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Comment: In the lab vs clinically. (Score 1) 625

by Chas (#49797171) Attached to: Ask Slashdot: What Happens If We Perfect Age Reversing?

Seriously. We're doing this in a lab environment right? To bits of tissue or mice?

That's still a LONG way away from doing:

A) To a human
B) Affecting their entire body
C) In a clinical/outpatient setting
D) Without side effects
E) In a controlled manner

A) Being able to rejuvenate a mouse spleen helps Joe Everyguy out not at all.

B) Rejuvenating someone in a piecemeal fashion can be pointless or even dangerous.

C) There's a HUGE difference between a lab procedure and actually mass producing this so that anyone (with sufficient money) could come in and receive a treatment (or series of treatments).

D) What happens if you run rejuvenation on precancerous or cancerous tissue? What happens to the older tissues? And what sort of effect does that have on the body's mechanisms for cleaning itself up?

E) How do you control how MUCH you're rejuvenating someone? Or is it "catch as catch can"? Sure, it'd be nice to revert to a 20-something. What if Person A reverts only into something equivalent to their mid 30's? While person B reverts to something approximating prepubesence?

This doesn't even get into the social ethics and bioethics of the situation.

Comment: Re:Just wondering (Score 2) 223

by Chas (#49795621) Attached to: Why Detecting Drones Is a Tough Gig

They are controlled by radio which can be detected.

Yes and no.

Some higher end models and drones allow you to record and re-execute a series of maneuvers. That pretty much destroys any possibility of interference with a remote controller.

So, you get measurements of the area you're going to attack.

Head out to a field and mark off a route.

Get a viable flight pattern down and record it.

Go out, setup, let the drone loose.

Execute the arranged flight flight path.

Walk away.

Comment: Existing infrastructure vs no batteries installed (Score 1) 554

by Chas (#49791395) Attached to: How Tesla Batteries Will Force Home Wiring To Go Low Voltage

Ah. I kinda don't see this happening anytime soon.

There are millions (perhaps tens of millions) of buildings across the country. All running AC.

Tesla's batteries are somewhat attractive, but still a *VERY* niche product.

I really don't see them gaining a realistically large enough foothold to force this sort of transition and the type of power system infrastructure changes it would require.

Comment: Ad blocking (Score 2) 311

by Chas (#49786195) Attached to: Adblock Plus Victorious Again In Court

Blocking of ad content on the internet is a problem that the internet advertising community brought upon itself.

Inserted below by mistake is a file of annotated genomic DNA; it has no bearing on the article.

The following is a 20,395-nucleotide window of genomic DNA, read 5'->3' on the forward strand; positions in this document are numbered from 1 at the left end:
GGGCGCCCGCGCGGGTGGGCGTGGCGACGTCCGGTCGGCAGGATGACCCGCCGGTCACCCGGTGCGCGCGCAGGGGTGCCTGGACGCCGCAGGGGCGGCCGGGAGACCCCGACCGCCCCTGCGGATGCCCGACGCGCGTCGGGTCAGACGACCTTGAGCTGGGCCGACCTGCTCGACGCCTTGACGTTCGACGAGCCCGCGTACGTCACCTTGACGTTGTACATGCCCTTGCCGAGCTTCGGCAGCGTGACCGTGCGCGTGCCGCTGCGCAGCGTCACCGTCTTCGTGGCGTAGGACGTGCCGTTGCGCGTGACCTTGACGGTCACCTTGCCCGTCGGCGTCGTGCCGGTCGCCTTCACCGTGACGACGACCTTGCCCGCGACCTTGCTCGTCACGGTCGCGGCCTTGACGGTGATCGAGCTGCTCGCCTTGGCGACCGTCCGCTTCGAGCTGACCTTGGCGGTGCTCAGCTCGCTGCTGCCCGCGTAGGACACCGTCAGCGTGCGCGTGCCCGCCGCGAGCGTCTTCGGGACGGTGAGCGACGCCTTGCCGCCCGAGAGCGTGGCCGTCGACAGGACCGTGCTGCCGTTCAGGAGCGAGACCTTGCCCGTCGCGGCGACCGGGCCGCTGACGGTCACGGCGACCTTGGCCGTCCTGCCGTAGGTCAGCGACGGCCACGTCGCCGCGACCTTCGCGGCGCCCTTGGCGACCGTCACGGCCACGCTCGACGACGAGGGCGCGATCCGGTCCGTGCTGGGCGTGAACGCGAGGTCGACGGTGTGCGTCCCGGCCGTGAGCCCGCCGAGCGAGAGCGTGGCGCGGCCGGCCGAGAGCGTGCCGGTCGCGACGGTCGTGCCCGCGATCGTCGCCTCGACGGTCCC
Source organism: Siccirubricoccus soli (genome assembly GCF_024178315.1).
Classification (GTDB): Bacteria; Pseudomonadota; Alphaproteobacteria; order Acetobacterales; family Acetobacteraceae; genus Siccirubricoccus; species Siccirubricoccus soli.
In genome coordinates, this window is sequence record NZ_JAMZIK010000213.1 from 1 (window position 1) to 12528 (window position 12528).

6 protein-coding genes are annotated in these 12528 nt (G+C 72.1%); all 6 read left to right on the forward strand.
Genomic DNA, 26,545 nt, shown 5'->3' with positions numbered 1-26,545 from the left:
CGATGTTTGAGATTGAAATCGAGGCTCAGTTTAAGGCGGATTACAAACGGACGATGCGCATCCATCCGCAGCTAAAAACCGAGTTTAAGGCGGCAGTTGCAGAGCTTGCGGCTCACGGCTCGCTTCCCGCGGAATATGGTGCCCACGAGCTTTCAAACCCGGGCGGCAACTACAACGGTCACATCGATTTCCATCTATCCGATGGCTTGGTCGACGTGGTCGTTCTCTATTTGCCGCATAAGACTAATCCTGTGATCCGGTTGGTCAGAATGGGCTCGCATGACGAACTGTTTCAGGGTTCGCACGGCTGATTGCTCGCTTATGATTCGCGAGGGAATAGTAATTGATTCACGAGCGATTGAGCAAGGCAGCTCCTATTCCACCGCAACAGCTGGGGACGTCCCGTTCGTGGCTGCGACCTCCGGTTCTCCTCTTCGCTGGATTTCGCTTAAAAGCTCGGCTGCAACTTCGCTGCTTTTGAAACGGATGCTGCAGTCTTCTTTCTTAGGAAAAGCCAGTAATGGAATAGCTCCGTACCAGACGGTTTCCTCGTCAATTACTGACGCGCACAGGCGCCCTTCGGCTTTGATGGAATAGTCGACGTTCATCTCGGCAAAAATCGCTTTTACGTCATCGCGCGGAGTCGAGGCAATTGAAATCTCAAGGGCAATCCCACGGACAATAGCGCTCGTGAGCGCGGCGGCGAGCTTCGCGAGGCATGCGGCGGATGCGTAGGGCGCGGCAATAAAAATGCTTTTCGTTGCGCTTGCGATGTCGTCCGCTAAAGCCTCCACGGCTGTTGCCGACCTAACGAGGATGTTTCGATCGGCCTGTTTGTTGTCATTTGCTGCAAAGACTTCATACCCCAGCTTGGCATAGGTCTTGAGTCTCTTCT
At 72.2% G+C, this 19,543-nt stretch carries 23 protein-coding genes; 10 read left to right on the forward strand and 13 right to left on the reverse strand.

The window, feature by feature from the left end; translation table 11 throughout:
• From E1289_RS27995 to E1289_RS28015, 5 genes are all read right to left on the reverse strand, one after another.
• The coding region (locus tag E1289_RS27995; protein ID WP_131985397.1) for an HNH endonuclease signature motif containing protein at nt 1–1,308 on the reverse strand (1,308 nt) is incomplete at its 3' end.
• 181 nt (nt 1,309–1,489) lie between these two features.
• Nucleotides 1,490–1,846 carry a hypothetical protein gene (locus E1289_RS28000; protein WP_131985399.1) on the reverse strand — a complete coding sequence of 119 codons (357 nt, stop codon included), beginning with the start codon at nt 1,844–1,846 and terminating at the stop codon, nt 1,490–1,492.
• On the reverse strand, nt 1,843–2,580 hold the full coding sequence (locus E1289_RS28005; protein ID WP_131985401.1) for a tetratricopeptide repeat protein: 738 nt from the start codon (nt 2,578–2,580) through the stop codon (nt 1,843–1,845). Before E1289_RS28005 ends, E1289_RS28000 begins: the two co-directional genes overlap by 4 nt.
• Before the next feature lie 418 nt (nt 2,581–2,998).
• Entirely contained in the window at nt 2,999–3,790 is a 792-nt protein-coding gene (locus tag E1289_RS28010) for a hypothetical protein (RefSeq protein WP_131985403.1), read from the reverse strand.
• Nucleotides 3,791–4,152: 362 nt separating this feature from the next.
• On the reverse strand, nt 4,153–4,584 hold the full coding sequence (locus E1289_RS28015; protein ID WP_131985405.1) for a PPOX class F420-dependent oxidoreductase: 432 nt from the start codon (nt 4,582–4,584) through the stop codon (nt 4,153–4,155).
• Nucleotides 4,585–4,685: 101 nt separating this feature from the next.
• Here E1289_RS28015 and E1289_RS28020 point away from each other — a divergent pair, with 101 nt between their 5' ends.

Huge, messy, obnoxious high bandwidth, sometimes even dangerous ads.

If the entire playing field of internet advertising wasn't as toxic as it is, we'd see a wider array of people running without adblockers.

Comment: Re:Cost of even purposing (Score 3, Insightful) 190

by Chas (#49776951) Attached to: Charter Strikes $56B Deal For Time Warner Cable

I wonder what the legal cost of even attempting this merger is above and beyond the cost of acquiring assets/debt. Though I guess it's not nearly as much as a they gain by grabbing the huge monopoly if it goes though.

Doesn't matter. The consumer ends up paying for it in the end.

I honestly wish these mega-mergers in cable would just be stopped. Flat out.

And before someone starts quoting combined numbers of Comcast+TWC vs Charter+TWC, understand this. The final number of subscribers is largely irrelevant due to geographic monopoly.

We have enough of these mega-monopoly ISPs as it is. And all the mergers do is concentrate the money so they can afford bigger and bigger bribes to buy a permissive atmosphere in which the best interests of consumers/constituencies are not looked after.

And the only recourse? Try to vote out these money-grubbing incumbents with their newly marble-lined solid platinum warchests...

Comment: You already left the barn door open ASSHOLES! (Score 1) 126

by Chas (#49744827) Attached to: US Proposes Tighter Export Rules For Computer Security Tools

At this point, it's pretty much moot.

The tools are already out there.

Cutting off now accomplishes JACK SHIT. And all the tools will simply be mirrored outside the US.

The especially bad part? Look at the whole encryption export debacle.

Basically most of the meaningful security jobs and development will move outside the US.
Sure, we'll have in-country development, but it'll be happening in a vacuum, as nobody else will want to touch development of tools they can't legally use.
Meaning that security tools in general will stagnate in the US and slow down elsewhere as they have to now gear up for development without using resources inside US borders.

Comment: More super? (Score 2) 228

by Chas (#49729451) Attached to: Marvel's Female Superheroes Are Gradually Becoming More Super

Okay, the most powerful super in the setting is one SQUIRREL GIRL!

She's the living embodiment of "Chuck Norris Facts" for the Marvel Universe, and is basically on par with the Living Tribunal (a fundamental entity of the universe and essentially a godlike manifestation).

How, pray tell, does one get "more super" than that?

ASIDE from grating on about the feminist implications of "Name+GIRL" vs "Name+WOMAN" or "Name".

All life evolves by the differential survival of replicating entities. -- Dawkins

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